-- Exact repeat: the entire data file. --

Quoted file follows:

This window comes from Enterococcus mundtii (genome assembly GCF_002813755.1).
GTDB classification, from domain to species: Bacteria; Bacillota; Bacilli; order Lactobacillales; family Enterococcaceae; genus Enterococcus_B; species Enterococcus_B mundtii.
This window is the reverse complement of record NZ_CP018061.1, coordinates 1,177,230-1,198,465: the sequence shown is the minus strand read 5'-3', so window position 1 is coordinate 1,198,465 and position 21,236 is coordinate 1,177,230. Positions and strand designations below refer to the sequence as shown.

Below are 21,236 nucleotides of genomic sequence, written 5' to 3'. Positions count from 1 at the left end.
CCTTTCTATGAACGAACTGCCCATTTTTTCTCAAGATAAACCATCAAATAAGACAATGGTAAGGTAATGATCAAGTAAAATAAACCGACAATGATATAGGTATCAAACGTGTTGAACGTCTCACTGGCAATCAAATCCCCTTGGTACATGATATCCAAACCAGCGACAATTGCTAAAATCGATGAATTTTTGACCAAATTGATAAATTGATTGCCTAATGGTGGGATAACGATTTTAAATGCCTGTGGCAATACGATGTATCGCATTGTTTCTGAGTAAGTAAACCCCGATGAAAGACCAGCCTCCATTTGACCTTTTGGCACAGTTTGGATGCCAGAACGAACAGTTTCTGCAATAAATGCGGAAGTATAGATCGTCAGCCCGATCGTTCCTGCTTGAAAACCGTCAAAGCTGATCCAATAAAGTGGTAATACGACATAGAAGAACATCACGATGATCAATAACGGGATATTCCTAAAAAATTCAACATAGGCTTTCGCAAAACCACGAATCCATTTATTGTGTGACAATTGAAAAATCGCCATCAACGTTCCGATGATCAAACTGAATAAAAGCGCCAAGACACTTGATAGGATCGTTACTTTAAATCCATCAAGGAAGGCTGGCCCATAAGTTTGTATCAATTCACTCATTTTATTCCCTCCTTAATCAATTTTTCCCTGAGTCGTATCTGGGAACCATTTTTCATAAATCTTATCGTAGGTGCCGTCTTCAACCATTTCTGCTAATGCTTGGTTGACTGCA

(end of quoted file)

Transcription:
This window comes from Enterococcus mundtii (genome assembly GCF_002813755.1).
GTDB classification, from domain to species: Bacteria; Bacillota; Bacilli; order Lactobacillales; family Enterococcaceae; genus Enterococcus_B; species Enterococcus_B mundtii.
This window is the reverse complement of record NZ_CP018061.1, coordinates 1,177,230-1,198,465: the sequence shown is the minus strand read 5'-3', so window position 1 is coordinate 1,198,465 and position 21,236 is coordinate 1,177,230. Positions and strand designations below refer to the sequence as shown.

Below are 21,236 nucleotides of genomic sequence, written 5' to 3'. Positions count from 1 at the left end.
CCTTTCTATGAACGAACTGCCCATTTTTTCTCAAGATAAACCATCAAATAAGACAATGGTAAGGTAATGATCAAGTAAAATAAACCGACAATGATATAGGTATCAAACGTGTTGAACGTCTCACTGGCAATCAAATCCCCTTGGTACATGATATCCAAACCAGCGACAATTGCTAAAATCGATGAATTTTTGACCAAATTGATAAATTGATTGCCTAATGGTGGGATAACGATTTTAAATGCCTGTGGCAATACGATGTATCGCATTGTTTCTGAGTAAGTAAACCCCGATGAAAGACCAGCCTCCATTTGACCTTTTGGCACAGTTTGGATGCCAGAACGAACAGTTTCTGCAATAAATGCGGAAGTATAGATCGTCAGCCCGATCGTTCCTGCTTGAAAACCGTCAAAGCTGATCCAATAAAGTGGTAATACGACATAGAAGAACATCACGATGATCAATAACGGGATATTCCTAAAAAATTCAACATAGGCTTTCGCAAAACCACGAATCCATTTATTGTGTGACAATTGAAAAATCGCCATCAACGTTCCGATGATCAAACTGAATAAAAGCGCCAAGACACTTGATAGGATCGTTACTTTAAATCCATCAAGGAAGGCTGGCCCATAAGTTTGTATCAATTCACTCATTTTATTCCCTCCTTAATCAATTTTTCCCTGAGTCGTATCTGGGAACCATTTTTCATAAATCTTATCGTAGGTGCCGTCTTCAACCATTTCTGCTAATGCTTGGTTGACTGCA